There was a long sobbing breath, and Mabel turned, rising as she turned, and clutched the nurse with one shaking hand, pointing out with the other.
“There!” she said. “There–look!”
“Well, my dear, what is it? I see nothing. It is a little dark!”
“Dark!” said the other. “You call that dark! Why, why, it is black–black!”
The nurse drew her softly backwards to the chair, turning her from the window. She recognised nervous fear; but no more than that. But Mabel tore herself free, and wheeled again.
“You call that a little dark,” she said. “Why, look, sister, look!”
Yet there was nothing remarkable to be seen. In front rose up the feathery hand of an elm, then the shuttered windows across the court, the roof, and above that the morning sky, a little heavy and dusky as before a storm; but no more than that.
“Well, what is it, my dear? What do you see?”
“Why, why ... look! look!–There, listen to that.”
A faint far-away rumble sounded as the rolling of a waggon–so faint that it might almost be an aural delusion. But the girl’s hands were at her ears, and her face was one white wide-eyed mask of terror. The nurse threw her arms round her.
“My dear,” she said, “you are not yourself. That is nothing but a little heat-thunder. Sit down quietly.”
She could feel the girl’s body shaking beneath her hands, but there was no resistance as she drew her to the chair.
“The lights! the lights!” sobbed Mabel.
“Will you promise me to sit quietly, then?”
She nodded; and the nurse went across to the door, smiling tenderly; she had seen such things before. A moment later the room was full of exquisite sunlight, as she switched the handle. As she turned, she saw that Mabel had wheeled herself round in the chair, and with clasped hands was still staring out at the sky above the roofs; but she was plainly quieter again now. The nurse came back, and put her hand on her shoulder.
“You are overwrought, my dear.... Now you must believe me. There is nothing to be frightened of. It is just nervous excitement.... Shall I pull down the blind?”
Mabel turned her face.... Yes, certainly the light had reassured her. Her face was still white and bewildered, but the steady look was coming back to her eyes, though, even as she spoke, they wandered back more than once to the window.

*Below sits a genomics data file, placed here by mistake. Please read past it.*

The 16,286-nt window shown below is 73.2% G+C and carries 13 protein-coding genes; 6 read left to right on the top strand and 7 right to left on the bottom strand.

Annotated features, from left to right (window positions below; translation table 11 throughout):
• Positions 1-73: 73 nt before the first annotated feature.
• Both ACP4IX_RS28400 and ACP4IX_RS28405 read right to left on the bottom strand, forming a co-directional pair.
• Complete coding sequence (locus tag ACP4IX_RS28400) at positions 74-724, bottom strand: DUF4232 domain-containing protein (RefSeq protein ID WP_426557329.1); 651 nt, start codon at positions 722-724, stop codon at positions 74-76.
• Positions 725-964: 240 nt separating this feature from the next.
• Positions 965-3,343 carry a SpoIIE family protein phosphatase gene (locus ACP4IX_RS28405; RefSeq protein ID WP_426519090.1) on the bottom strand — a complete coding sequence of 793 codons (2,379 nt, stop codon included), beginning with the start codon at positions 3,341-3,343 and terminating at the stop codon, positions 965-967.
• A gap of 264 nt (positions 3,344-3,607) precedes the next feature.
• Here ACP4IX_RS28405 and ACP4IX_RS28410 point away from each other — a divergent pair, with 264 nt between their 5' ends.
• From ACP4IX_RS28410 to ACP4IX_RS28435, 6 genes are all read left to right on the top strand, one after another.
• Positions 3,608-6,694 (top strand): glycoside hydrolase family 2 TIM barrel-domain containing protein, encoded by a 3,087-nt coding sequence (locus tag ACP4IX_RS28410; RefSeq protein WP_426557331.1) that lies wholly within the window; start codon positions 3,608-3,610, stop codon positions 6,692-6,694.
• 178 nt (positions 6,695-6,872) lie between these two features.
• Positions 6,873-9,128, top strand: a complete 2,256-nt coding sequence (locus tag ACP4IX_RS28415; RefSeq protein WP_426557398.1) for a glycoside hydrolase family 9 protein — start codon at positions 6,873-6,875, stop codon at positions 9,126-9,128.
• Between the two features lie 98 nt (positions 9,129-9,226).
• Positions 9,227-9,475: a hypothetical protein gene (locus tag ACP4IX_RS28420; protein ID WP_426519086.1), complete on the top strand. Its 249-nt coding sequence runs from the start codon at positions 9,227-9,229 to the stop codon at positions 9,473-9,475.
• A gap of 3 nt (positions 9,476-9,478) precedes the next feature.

“Nurse,” she said more quietly, “please look again and tell me if you see nothing. If you say there is nothing I will believe that I am going mad. No; you must not touch the blind.”
No; there was nothing. The sky was a little dark, as if a blight were coming on; but there was hardly more than a veil of cloud, and the light was scarcely more than tinged with gloom. It was just such a sky as precedes a spring thunderstorm. She said so, clearly and firmly.
Mabel’s face steadied still more.
“Very well, nurse.... Then–-”
She turned to the little table by the side on which Sister Anne had set down what she had brought into the room.
“Show me, please.”
The nurse still hesitated.
“Are you sure you are not too frightened, my dear? Shall I get you anything?”
“I have no more to say,” said Mabel firmly. “Show me, please.”
Sister Anne turned resolutely to the table.
There rested upon it a white-enamelled box, delicately painted with flowers. From this box emerged a white flexible tube with a broad mouthpiece, fitted with two leather-covered steel clasps. From the side of the box nearest the chair protruded a little china handle.
“Now, my dear,” began the nurse quietly, watching the other’s eyes turn once again to the window, and then back–"now, my dear, you sit there, as you are now. Your head right back, please. When you are ready, you put this over your mouth, and clasp the springs behind your head.... So.... it works quite easily. Then you turn this handle, round that way, as far as it will go. And that is all.”
Mabel nodded. She had regained her self-command, and understood plainly enough, though even as she spoke once again her eyes strayed away to the window.
“That is all,” she said. “And what then?”
The nurse eyed her doubtfully for a moment.
“I understand perfectly,” said Mabel. “And what then?”
“There is nothing more. Breathe naturally. You will feel sleepy almost directly. Then you close your eyes, and that is all.”
Mabel laid the tube on the table and stood up. She was completely herself now.
“Give me a kiss, sister,” she said.
The nurse nodded and smiled to her once more at the door. But Mabel hardly noticed it; again she was looking towards the window.
“I shall come back in half-an-hour,” said Sister Anne.
Then her eyes caught a square of white upon the centre table. “Ah! that letter!” she said.
“Yes,” said the girl absently. “Please take it.”
The nurse took it up, glanced at the address, and again at Mabel. Still she hesitated.
“In half-an-hour,” she repeated. “There is no hurry at all. It doesn’t take five minutes.... Good-bye, my dear.”
But Mabel was still looking out of the window, and made no answer.